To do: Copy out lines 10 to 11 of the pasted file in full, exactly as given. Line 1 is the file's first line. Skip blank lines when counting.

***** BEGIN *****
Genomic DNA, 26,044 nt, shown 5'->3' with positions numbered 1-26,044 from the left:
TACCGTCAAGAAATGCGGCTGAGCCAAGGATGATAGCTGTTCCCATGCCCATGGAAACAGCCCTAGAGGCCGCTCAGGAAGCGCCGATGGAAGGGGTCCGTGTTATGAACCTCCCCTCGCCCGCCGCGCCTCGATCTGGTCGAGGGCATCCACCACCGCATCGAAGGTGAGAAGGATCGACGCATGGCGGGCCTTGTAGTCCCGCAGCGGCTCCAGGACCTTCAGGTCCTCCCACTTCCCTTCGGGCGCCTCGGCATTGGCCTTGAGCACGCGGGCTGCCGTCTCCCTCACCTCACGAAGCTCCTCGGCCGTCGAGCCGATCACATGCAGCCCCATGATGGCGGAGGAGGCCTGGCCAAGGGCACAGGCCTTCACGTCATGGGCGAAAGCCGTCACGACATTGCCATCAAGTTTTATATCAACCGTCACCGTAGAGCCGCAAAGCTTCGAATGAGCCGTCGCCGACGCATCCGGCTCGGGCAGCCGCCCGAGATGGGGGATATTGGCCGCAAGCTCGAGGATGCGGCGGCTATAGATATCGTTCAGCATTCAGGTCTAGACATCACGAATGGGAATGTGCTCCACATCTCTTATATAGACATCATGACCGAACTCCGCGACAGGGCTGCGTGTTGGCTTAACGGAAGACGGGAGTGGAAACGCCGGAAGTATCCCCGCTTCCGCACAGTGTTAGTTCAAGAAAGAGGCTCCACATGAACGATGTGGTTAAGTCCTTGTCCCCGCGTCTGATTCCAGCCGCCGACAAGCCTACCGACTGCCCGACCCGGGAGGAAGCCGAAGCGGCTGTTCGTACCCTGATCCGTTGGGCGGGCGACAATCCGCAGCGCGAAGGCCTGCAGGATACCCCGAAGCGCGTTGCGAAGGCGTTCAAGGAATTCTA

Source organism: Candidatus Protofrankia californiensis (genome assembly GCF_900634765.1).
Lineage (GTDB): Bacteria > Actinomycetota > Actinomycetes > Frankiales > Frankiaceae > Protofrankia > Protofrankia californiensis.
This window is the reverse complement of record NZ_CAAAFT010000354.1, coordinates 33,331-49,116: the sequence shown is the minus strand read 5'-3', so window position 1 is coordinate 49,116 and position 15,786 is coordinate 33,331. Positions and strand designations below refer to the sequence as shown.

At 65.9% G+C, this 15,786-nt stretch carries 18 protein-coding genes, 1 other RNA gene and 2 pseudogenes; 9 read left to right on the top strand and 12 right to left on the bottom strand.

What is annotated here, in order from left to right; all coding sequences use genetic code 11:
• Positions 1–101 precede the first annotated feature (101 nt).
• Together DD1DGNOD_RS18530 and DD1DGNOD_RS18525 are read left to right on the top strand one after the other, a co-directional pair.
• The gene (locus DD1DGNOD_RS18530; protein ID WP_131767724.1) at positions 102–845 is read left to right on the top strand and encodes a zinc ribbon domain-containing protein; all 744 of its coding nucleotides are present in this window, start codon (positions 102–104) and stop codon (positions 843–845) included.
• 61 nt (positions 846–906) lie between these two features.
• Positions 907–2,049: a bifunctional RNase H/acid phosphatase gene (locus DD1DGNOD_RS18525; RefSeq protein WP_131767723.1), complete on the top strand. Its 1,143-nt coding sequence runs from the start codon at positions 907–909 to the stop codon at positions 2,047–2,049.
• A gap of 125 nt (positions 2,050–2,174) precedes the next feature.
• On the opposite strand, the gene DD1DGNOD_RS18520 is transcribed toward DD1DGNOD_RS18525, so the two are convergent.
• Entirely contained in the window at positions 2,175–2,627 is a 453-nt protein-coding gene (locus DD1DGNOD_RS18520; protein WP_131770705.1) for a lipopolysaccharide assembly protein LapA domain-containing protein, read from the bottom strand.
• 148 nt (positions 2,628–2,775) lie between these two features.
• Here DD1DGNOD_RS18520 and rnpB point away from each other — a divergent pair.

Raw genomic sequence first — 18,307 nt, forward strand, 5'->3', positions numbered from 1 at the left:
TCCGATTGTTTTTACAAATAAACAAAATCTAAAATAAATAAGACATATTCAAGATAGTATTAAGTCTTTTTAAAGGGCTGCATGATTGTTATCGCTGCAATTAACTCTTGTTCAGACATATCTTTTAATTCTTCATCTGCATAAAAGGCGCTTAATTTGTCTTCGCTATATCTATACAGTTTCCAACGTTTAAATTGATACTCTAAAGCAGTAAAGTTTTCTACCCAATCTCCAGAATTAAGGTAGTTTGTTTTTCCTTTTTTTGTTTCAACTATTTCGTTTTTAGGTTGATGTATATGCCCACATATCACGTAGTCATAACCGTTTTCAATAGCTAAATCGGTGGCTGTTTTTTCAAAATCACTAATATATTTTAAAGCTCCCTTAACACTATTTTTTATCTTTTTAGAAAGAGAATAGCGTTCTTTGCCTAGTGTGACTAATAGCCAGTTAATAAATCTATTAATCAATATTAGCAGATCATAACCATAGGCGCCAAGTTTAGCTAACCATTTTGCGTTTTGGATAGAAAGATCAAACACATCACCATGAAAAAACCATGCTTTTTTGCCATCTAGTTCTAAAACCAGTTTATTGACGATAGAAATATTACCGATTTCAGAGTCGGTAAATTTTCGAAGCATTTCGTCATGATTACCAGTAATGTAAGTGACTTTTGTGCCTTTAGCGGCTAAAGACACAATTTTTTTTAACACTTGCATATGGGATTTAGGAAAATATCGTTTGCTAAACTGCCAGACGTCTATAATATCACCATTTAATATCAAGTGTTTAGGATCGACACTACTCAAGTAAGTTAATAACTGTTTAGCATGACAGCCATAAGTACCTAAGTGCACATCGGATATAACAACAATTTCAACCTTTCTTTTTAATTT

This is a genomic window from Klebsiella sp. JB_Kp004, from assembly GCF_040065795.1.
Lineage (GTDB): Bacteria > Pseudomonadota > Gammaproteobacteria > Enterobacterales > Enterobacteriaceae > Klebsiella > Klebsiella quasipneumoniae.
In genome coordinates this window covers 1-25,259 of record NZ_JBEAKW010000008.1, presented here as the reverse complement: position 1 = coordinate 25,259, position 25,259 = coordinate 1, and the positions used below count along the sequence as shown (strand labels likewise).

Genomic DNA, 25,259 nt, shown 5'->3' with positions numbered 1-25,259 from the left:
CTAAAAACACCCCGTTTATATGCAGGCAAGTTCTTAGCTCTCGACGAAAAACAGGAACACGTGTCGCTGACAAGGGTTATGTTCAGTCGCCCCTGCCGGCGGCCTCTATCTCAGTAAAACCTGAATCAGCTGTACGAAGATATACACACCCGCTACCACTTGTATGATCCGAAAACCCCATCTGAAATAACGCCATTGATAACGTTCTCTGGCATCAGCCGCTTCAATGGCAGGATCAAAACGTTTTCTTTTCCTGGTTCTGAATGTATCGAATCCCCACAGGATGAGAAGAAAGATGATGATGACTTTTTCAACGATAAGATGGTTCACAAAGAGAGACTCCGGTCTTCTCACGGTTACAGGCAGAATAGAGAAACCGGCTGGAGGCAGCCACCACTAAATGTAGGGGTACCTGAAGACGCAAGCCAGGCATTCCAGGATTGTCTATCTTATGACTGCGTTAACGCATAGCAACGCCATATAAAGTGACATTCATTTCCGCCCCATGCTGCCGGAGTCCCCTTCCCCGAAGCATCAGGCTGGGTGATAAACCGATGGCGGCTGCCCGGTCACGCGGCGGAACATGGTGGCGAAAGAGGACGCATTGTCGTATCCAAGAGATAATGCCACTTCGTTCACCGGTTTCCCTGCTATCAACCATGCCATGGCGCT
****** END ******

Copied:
• The gene (locus DD1DGNOD_RS18530; protein ID WP_131767724.1) at positions 102–845 is read left to right on the top strand and encodes a zinc ribbon domain-containing protein; all 744 of its coding nucleotides are present in this window, start codon (positions 102–104) and stop codon (positions 843–845) included.
• 61 nt (positions 846–906) lie between these two features.